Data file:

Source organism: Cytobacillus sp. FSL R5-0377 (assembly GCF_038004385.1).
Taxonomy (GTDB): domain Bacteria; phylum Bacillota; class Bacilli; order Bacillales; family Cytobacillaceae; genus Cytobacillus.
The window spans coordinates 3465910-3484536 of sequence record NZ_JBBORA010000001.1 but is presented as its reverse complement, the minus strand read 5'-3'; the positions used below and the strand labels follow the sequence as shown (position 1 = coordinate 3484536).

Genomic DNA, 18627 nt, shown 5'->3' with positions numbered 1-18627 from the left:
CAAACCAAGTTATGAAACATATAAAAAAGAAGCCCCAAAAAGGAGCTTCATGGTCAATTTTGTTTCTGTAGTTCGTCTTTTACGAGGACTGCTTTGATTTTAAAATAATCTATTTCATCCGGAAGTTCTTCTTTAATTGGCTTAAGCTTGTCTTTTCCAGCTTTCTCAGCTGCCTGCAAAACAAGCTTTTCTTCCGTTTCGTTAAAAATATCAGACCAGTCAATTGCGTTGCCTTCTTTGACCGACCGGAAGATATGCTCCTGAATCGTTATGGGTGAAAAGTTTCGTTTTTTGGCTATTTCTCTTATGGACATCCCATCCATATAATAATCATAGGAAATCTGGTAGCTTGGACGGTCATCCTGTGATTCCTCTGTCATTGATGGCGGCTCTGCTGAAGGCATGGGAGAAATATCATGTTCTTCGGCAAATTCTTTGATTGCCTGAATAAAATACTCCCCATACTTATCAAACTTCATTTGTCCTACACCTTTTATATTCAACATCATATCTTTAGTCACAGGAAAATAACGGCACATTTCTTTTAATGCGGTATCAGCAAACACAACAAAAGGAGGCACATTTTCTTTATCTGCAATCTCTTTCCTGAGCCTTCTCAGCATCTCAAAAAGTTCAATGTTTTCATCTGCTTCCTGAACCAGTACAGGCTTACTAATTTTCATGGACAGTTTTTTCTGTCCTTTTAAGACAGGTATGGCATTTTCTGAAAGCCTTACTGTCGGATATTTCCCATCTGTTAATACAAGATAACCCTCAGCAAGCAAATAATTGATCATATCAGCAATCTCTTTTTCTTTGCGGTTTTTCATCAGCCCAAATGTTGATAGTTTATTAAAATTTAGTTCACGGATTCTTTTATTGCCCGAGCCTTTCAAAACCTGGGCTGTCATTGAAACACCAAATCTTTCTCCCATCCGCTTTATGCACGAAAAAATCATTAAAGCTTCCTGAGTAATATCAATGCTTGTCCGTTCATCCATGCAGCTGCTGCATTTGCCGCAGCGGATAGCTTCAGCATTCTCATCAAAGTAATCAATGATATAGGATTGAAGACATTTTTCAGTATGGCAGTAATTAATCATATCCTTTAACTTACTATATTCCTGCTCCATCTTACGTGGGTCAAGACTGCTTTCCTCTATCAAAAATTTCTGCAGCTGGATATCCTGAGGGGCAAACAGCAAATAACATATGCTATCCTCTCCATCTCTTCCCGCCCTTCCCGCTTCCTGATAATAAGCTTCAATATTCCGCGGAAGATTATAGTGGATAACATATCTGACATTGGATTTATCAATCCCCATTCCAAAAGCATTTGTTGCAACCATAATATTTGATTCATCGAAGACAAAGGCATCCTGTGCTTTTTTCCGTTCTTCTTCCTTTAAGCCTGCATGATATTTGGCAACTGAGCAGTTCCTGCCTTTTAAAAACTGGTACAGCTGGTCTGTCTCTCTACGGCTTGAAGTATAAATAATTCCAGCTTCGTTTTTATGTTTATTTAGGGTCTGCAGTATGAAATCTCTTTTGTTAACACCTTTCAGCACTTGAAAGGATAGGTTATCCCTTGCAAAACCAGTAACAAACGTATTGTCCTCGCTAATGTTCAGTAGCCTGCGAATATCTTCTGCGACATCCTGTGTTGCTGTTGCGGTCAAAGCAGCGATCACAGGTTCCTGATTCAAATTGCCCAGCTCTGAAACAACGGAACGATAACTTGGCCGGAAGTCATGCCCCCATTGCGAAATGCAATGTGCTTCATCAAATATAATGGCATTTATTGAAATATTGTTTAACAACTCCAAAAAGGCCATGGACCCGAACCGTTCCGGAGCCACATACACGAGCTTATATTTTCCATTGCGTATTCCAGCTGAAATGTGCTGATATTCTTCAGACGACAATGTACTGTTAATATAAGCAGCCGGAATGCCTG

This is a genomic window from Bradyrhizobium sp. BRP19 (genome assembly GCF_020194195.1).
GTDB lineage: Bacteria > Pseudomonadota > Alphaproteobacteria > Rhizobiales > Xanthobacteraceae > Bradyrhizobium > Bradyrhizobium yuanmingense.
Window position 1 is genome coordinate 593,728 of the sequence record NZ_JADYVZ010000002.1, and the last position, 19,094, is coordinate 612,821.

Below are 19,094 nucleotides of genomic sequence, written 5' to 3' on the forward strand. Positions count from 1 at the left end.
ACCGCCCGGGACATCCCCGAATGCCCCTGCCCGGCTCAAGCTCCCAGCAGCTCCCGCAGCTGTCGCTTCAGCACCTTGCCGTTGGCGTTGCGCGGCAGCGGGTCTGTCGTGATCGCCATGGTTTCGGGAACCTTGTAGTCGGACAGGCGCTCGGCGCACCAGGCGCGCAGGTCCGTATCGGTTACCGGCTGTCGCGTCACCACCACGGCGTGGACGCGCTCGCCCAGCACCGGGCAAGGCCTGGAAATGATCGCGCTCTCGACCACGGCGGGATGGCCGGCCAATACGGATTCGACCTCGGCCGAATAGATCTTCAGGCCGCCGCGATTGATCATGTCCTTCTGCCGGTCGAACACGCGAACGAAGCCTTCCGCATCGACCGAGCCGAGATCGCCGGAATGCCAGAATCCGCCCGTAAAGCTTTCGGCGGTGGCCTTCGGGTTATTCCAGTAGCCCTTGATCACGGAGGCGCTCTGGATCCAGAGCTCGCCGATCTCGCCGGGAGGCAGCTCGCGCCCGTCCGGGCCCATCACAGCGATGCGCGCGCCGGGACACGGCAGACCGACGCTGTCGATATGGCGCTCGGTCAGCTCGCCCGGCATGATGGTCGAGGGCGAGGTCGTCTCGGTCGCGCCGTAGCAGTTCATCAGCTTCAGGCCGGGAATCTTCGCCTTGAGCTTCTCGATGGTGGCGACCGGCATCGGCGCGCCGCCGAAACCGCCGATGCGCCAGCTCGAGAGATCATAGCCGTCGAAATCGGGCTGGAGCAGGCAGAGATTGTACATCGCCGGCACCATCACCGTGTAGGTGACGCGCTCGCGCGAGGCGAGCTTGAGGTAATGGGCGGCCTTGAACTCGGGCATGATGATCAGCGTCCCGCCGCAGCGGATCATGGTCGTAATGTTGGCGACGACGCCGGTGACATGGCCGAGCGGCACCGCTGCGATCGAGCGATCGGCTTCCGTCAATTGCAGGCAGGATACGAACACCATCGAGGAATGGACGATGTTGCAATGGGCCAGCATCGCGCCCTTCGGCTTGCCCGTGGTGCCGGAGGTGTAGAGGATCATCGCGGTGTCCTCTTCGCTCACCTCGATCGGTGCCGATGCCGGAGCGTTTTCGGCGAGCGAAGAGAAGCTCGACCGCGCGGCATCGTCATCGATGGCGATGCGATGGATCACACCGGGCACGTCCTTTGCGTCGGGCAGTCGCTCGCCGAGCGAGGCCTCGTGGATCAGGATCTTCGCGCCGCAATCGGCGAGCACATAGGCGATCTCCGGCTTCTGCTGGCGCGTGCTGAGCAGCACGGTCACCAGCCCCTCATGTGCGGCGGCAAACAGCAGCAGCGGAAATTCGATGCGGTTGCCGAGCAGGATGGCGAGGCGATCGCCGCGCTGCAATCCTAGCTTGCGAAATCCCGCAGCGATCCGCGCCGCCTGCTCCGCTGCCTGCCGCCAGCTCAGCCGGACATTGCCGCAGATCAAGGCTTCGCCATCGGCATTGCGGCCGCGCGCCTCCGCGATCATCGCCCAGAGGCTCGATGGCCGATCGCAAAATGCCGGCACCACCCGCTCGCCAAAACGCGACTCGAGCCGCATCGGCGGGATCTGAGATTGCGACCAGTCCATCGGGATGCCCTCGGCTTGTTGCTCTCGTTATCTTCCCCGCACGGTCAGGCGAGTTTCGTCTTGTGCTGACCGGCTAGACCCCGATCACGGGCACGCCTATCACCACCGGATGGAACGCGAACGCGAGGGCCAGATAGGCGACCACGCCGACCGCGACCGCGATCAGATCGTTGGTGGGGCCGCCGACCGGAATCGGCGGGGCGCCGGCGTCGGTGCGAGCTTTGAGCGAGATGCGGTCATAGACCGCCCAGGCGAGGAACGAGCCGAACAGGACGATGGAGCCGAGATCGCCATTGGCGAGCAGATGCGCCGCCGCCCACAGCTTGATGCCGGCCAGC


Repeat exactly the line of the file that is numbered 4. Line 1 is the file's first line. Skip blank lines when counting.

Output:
Genomic DNA, 18627 nt, shown 5'->3' with positions numbered 1-18627 from the left: